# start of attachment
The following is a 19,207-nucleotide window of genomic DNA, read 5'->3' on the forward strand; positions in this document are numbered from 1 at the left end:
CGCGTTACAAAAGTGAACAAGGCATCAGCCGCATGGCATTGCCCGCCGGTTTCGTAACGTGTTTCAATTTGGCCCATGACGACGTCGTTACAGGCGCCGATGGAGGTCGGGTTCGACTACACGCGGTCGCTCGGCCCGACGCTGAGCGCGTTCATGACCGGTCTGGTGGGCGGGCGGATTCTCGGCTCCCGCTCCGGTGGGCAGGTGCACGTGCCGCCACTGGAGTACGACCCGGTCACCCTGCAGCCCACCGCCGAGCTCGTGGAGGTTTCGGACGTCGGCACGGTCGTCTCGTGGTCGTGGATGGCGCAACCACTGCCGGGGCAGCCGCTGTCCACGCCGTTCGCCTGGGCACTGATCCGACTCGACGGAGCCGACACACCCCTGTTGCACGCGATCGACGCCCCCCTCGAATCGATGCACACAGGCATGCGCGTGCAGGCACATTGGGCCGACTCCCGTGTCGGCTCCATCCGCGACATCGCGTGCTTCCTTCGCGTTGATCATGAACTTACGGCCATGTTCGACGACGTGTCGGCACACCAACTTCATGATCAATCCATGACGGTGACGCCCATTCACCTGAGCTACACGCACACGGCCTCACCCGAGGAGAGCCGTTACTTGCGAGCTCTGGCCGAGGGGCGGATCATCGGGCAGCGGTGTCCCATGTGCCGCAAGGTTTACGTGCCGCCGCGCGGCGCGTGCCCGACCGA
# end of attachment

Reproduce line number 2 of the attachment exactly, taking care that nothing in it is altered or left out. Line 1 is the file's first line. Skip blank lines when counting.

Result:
CGCGTTACAAAAGTGAACAAGGCATCAGCCGCATGGCATTGCCCGCCGGTTTCGTAACGTGTTTCAATTTGGCCCATGACGACGTCGTTACAGGCGCCGATGGAGGTCGGGTTCGACTACACGCGGTCGCTCGGCCCGACGCTGAGCGCGTTCATGACCGGTCTGGTGGGCGGGCGGATTCTCGGCTCCCGCTCCGGTGGGCAGGTGCACGTGCCGCCACTGGAGTACGACCCGGTCACCCTGCAGCCCACCGCCGAGCTCGTGGAGGTTTCGGACGTCGGCACGGTCGTCTCGTGGTCGTGGATGGCGCAACCACTGCCGGGGCAGCCGCTGTCCACGCCGTTCGCCTGGGCACTGATCCGACTCGACGGAGCCGACACACCCCTGTTGCACGCGATCGACGCCCCCCTCGAATCGATGCACACAGGCATGCGCGTGCAGGCACATTGGGCCGACTCCCGTGTCGGCTCCATCCGCGACATCGCGTGCTTCCTTCGCGTTGATCATGAACTTACGGCCATGTTCGACGACGTGTCGGCACACCAACTTCATGATCAATCCATGACGGTGACGCCCATTCACCTGAGCTACACGCACACGGCCTCACCCGAGGAGAGCCGTTACTTGCGAGCTCTGGCCGAGGGGCGGATCATCGGGCAGCGGTGTCCCATGTGCCGCAAGGTTTACGTGCCGCCGCGCGGCGCGTGCCCGACCGA